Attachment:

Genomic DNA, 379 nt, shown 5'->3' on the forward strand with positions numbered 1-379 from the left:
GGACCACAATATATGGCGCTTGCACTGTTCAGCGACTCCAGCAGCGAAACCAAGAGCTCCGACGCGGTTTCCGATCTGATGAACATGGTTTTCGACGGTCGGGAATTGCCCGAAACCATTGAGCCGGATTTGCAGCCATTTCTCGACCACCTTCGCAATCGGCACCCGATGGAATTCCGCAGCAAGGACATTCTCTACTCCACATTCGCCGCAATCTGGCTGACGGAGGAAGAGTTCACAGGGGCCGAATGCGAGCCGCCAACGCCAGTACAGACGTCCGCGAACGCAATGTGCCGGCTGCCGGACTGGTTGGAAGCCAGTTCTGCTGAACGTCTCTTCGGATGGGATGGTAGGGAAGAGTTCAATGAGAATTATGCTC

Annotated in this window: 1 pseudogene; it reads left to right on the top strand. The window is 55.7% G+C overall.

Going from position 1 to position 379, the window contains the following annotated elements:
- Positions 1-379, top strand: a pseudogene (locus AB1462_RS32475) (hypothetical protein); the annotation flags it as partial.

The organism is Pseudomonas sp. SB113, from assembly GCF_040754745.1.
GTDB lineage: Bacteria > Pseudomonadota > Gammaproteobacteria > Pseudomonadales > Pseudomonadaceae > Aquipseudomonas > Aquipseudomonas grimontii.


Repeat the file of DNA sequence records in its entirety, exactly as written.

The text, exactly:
Genomic DNA, 379 nt, shown 5'->3' on the forward strand with positions numbered 1-379 from the left:
GGACCACAATATATGGCGCTTGCACTGTTCAGCGACTCCAGCAGCGAAACCAAGAGCTCCGACGCGGTTTCCGATCTGATGAACATGGTTTTCGACGGTCGGGAATTGCCCGAAACCATTGAGCCGGATTTGCAGCCATTTCTCGACCACCTTCGCAATCGGCACCCGATGGAATTCCGCAGCAAGGACATTCTCTACTCCACATTCGCCGCAATCTGGCTGACGGAGGAAGAGTTCACAGGGGCCGAATGCGAGCCGCCAACGCCAGTACAGACGTCCGCGAACGCAATGTGCCGGCTGCCGGACTGGTTGGAAGCCAGTTCTGCTGAACGTCTCTTCGGATGGGATGGTAGGGAAGAGTTCAATGAGAATTATGCTC

Annotated in this window: 1 pseudogene; it reads left to right on the top strand. The window is 55.7% G+C overall.

Going from position 1 to position 379, the window contains the following annotated elements:
- Positions 1-379, top strand: a pseudogene (locus AB1462_RS32475) (hypothetical protein); the annotation flags it as partial.

The organism is Pseudomonas sp. SB113, from assembly GCF_040754745.1.
GTDB lineage: Bacteria > Pseudomonadota > Gammaproteobacteria > Pseudomonadales > Pseudomonadaceae > Aquipseudomonas > Aquipseudomonas grimontii.